HOUSE GOV OPS BUDGET: The House Government Operations Appropriations
Subcommittee takes up its proposed committee bills, including a couple related to the “One-Stop Business Registration Portal” and one related to the state Data Center system. The committee also does its main job – taking up the chairman’s budget proposal for the coming year. (Tuesday, 8 a.m., 17 House Office Building, The Capitol.)

HOUSE HEALTH CARE APPROPRIATIONS: The committee takes up the proposed health care budget for the coming year – always contentious, but maybe even more so this year because of the shortfall that comes as lawmakers have already pledged to add money to education. The panel also takes up its proposed committee bills, one on Medicaid, one on the Drug, Device and Cosmetic Trust Fund, and one on the Department of Children and Families. (Tuesday, 8 a.m., 212 Knott Building, The Capitol.)

AUTONOMOUS VEHICLES: Autonomous vehicle technology – yes, it is cars that drive themselves – is the subject of a bill (HB 1207) before the House Transportation Subcommittee Tuesday morning. (Tuesday, 8:15 a.m., 306 House Office Building, The Capitol.)

HOUSE AG: The House Agriculture Committee takes up a proposed committee bill dealing with the ongoing dispute between Florida and the federal government over measuring the amount of pollution in Florida waters and the effort by the state to create its own rules on the matter. Legislation making it harder for landowners to be sued when they let people hunt, fish or bird watch on their land (HB 313), and a bill repealing the brucellosis vaccination program for cows (HB 4187) are among the other measures also on the committee’s agenda. (Tuesday, 8:30 a.m., 102 House Office Building, The Capitol.)

HHS LOCKS IN ON LIPOSUCTION: The Senate Health and Human Services Appropriations Subcommittee will take up several bills, including a proposal that would require registration of doctors’ offices where liposuction is performed. The proposal (SB 544) comes after news reports about people dying or suffering injuries in South Florida because of problems with liposuction procedures. (Tuesday, 1 p.m., 110 Senate Office Building, the Capitol.)

THE LONG ARM OF THE LAW: The Senate Justice Appropriations will consider on Tuesday making the long arm of the law a little bit longer. The panel takes up a bill (SB 486) that expands the jurisdiction of Florida courts to actions that involve a party who isn’t a resident of the state or a company not incorporated in the state in some contract cases. The panel also has a bill (SB 80) that would require operators of massage businesses to keep more work records of foreign employees, a measure aimed at reducing sex trafficking. The bill is similar to one that passed the Senate unanimously last year but failed to get through the House. The committee also discusses budget issues for several agencies. (Tuesday, 1 p.m., 37 Senate Office Building, The Capitol.)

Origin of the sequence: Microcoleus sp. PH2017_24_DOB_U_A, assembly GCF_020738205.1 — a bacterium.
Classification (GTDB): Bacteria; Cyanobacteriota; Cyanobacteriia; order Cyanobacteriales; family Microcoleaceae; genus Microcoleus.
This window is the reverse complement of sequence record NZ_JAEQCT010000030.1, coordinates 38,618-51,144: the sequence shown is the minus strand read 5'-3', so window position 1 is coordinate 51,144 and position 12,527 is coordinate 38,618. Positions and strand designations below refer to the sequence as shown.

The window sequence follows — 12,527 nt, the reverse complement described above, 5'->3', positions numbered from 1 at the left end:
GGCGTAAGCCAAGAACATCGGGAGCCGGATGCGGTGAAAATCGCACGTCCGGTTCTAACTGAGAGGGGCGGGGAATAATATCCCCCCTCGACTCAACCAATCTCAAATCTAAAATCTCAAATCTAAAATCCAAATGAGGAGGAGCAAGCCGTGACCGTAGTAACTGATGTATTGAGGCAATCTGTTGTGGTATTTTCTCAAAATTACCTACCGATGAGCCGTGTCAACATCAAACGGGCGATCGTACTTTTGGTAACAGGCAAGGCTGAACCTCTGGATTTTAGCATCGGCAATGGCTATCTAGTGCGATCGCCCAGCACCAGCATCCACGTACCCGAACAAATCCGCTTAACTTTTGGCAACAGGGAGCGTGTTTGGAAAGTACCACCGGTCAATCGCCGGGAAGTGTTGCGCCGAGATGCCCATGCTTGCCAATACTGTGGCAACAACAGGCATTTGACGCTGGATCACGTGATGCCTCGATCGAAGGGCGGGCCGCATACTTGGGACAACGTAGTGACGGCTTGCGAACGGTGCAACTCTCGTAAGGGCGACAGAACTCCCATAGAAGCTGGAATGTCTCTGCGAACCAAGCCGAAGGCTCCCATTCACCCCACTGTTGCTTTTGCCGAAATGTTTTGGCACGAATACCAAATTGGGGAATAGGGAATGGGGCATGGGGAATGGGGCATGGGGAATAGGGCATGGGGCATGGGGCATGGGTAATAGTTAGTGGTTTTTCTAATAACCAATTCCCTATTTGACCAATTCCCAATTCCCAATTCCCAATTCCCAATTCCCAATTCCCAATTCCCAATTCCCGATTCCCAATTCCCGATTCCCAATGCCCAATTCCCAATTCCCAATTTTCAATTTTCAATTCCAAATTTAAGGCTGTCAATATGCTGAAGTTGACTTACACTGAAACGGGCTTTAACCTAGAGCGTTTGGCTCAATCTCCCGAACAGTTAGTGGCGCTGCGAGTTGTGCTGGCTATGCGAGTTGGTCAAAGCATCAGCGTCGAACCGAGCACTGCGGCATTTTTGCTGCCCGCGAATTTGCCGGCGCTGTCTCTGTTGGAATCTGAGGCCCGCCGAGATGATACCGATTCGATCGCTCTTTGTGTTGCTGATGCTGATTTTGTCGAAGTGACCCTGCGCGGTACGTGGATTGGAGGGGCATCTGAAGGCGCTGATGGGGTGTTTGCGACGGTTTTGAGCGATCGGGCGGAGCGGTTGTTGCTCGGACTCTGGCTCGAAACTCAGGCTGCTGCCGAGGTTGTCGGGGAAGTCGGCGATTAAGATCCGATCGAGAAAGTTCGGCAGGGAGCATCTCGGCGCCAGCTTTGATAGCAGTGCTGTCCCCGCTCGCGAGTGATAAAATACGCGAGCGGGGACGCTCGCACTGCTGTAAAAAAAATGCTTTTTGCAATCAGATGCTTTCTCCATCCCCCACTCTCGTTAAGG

HEAD INJURY BILL: Sen. Anitere Flores’ attempt to reduce school sports head injuries continues with a bill (SB 256) requiring parents and coaches get more information about the dangers and requiring athletes be pulled after suspected head injuries until they can be checked out. The committee also gets an update on class size reductions and the millages adopted by the school districts. (Tuesday, 1 p.m., 412 Knott Building, The Capitol.)

TAX CREDIT SCHOLARSHIPS: A measure (SB 962) that would increase the amount of money available for the Florida Tax Credit Scholarship Program, which lets businesses take a tax credit for paying private school tuition for kids, is before the Finance and Tax Subcommittee on Tuesday. The bill, by Sen. Lizbeth Benacquisto, ups the cap on the scholarship fund to $250 million, and says that in future years if 90 percent or more of the fund is actually handed out in private school tuition, then the cap would increase by another 25 percent. (Tuesday, 1 p.m., 301 Senate Office Building, The Capitol.)

GEN GOVT APPROPRIATIONS: The Senate General Government Appropriations Committee considers a bill (SB 560) requiring water management districts to apply certain criteria in determining effects of proposed uses of water, and allowing water districts to consider an adjoining district’s water reserve and flow levels when considering a consumptive use permit without having to adopt them by rule. The committee also discusses budget issues for several agencies, including the Department of Agriculture, the Department of Environmental Protection, the Department of Citrus, the Lottery, the Public Service Commission, and the Office of Insurance Regulation. (Tuesday, 1 p.m., 401 Senate Office Building, The Capitol.)